Workshops/Study Groups

November 4-6, 2016: Gamp Weave-In Weekend 

Laura and Betty weaving

Laura and Betty hard at it. Laura on the left wove a beautiful color gamp in muted blue/purple and aqua and Betty, a spectacular tea towel.

A little over a month ago we held our Gamp Weave-In Weekend. We got together on the first weekend in November and although not a big group, we were a lively one. There were six of us in all and between talking, joking and eating we actually got a lot of weaving done.

Not all of our projects were gamps, but that was okay too. The point of our Weave-In Weekend was to give us a chance to work together in a fabulously creative atmosphere away from all those everyday distractions we have to cope with at home.

And it worked–let’s do it again next year.


May 23td & 24th, 2015, Acadian Weaving Workshop

Melissa Weaver Dunning

Melissa Weaver Dunning

Please click on the link above to read all about the terrific workshop we had with Melissa Weaver Dunning this past weekend. Eleven of us learned an enormous amount about the Acadians and their weaving traditions. 

They have a rich, but troubled, history. There was a time when they could no longer rely on support from France and had to become self-sustaining. Thus, spinning and weaving became an essential part of their lives. Although mostly limited to looms with only two treadles, their creativity knew no bounds, and the textiles they produced were exquisite.

And for two glorious days, that’s what we explored.

A few of the many variations of Acadian Weaving we'll explore

A few of the many variations of Acadian Weaving we’ll explore

We learned a whole new weaving vocabulary such as couverture de marriage, à la planche, boutonne and cordonne. And then wove samples of each.

Weaving sessions were punctuated with lectures  and a slide show of Acadian textiles from various Canadian museums and private collections in Louisiana.

It was a memorable weekend of weaving, instruction and good friends, old and new. Thank you, Melissa.


 November 1st & 2nd, 2014, Doubleweave Workshop

Jennifer Moore

The Ball Gardens Visitors Center classroom at Sandhills Community College was once again transformed into the best-ever weaving studio as three Guild members moved their looms into the classroom and set them up for a weekend devoted to learning the basics of doubleweave. Our guide was Jennifer Moore’s Doubleweave book. She is the ultimate authority on doubleweave and a terrific teacher.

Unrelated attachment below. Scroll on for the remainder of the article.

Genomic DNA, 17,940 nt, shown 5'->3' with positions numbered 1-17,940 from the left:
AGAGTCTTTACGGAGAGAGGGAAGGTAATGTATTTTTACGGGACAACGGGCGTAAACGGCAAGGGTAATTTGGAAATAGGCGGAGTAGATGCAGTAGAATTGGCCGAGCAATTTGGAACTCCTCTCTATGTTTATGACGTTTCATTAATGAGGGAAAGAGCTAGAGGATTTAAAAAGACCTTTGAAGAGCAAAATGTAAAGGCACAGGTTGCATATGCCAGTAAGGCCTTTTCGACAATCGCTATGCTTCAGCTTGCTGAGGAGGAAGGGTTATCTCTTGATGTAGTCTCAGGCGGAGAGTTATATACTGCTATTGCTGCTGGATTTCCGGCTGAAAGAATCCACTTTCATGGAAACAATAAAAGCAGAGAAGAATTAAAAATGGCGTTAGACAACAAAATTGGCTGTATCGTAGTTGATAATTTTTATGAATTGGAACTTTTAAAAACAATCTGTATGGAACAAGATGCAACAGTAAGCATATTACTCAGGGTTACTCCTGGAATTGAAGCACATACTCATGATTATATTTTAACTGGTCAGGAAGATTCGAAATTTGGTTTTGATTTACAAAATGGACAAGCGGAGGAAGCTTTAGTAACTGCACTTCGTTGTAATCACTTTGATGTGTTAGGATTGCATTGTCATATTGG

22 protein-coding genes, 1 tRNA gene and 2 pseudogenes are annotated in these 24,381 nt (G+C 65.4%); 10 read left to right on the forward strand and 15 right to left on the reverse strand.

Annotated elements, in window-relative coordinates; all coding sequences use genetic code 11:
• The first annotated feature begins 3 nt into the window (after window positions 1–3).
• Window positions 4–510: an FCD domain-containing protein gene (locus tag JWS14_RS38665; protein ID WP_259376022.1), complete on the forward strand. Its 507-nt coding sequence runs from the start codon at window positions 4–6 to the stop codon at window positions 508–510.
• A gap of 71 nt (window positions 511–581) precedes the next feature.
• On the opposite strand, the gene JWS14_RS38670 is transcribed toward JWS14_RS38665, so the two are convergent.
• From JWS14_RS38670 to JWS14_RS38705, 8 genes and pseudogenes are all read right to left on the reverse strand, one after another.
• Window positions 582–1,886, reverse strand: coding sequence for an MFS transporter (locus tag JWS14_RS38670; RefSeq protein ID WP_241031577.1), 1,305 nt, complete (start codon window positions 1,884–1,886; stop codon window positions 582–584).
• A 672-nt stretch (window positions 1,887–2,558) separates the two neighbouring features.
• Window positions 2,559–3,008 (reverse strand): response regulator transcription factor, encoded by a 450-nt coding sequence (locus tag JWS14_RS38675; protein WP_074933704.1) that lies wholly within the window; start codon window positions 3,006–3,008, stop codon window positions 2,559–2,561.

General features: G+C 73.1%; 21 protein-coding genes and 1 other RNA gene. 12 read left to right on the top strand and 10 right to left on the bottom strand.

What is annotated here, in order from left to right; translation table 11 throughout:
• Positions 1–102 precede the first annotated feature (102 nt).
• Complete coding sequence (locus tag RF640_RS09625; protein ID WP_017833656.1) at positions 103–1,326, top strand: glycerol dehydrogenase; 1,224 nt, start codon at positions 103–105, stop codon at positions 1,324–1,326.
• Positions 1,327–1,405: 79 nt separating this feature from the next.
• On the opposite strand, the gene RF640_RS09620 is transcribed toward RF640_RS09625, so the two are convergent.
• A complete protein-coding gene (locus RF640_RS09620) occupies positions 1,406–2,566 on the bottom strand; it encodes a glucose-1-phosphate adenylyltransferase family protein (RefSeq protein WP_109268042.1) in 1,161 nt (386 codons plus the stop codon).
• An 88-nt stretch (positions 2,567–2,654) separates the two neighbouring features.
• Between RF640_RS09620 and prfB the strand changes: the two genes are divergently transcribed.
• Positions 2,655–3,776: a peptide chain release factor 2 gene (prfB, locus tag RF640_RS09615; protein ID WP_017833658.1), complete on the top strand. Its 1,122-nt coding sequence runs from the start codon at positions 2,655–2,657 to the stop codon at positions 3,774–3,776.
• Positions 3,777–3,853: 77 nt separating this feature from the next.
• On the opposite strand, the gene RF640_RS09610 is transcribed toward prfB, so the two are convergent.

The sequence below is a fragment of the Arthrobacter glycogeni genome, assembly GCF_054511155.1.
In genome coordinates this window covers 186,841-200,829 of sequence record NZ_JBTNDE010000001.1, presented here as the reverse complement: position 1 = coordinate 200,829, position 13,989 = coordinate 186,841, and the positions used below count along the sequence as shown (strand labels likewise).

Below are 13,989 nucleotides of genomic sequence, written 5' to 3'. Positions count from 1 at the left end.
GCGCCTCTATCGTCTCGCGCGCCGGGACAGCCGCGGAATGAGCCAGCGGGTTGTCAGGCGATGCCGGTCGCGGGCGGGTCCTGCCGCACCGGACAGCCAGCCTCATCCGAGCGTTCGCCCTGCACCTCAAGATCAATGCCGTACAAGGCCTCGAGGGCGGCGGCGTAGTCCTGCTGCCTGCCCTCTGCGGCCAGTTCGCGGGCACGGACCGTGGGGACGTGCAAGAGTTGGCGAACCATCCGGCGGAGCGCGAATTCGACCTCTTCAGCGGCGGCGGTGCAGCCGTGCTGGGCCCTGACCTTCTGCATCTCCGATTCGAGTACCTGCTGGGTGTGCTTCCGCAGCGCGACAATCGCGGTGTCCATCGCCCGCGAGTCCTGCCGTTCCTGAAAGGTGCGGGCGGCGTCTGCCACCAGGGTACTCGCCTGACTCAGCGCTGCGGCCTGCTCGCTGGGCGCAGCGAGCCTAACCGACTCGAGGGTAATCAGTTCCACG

By 10:00 a.m. we were ready to get down to some serious learning and weaving. But it wasn’t all work. It turned out to be one of those lovely, relaxed workshops, punctuated by good conversation and great food. Thank you, Kate. You’ve raised the bar on Guild snacks!

In addition to learning the principles of doubleweave, everyone practiced a multitude of different techniques, including making tubes, two layers of cloth, double-width cloth, color and weave patterns, piqué, and quilting.

On Sunday we had almost finished working our way through the basics when the lights went out. There simply wasn’t enough light to do any more weaving so we decided to pack up and head home.  And, wouldn’t you know it, just as we started to load up the cars, the power came on again. However, we had completed 95% of the program, we had all learned a lot and done some serious weaving. It really was time to say our goodbyes. Well done everyone.

https://sandhillshandweaversguild.files.wordpress.com/2014/08/guild-banner.jpg

The Banner worked in doubleweave pick up


 Workshops in our past

During the past several years the Sandhills Weavers Guild has averaged approximately one workshop a year. Before we had a permanent home at Sandhills Community College, we held a couple of them in members’ homes. Now we hold them in a wonderfully lit classroom with all the amenities close at hand, including a kitchen. And best of all, no steps to negotiate with looms.

Sandhills Handweavers Guild fiber workshop study session

Thus far, we have conducted four workshops: The first was Tartan weaving taught by Marjorie Warren, a professional tartan weaver from Western North Carolina. That was followed by a Twills and Tweeds workshop and then a Huck workshop. And finally, last November we had another Tartan Workshop, again taught by Marjorie.

Workshops usually start on Friday evenings with participants moving their looms into the classroom. If time permits there is also an introductory talk. On Saturday and Sunday the workshops run from 9:00 a.m. to 4:30 p.m. Throughout the day weaving sessions are interspersed with lectures or media presentations. We bring our own sandwiches for lunch, and the coffee pot and kettle are always on, with plates of cookies and other delectables on the counter!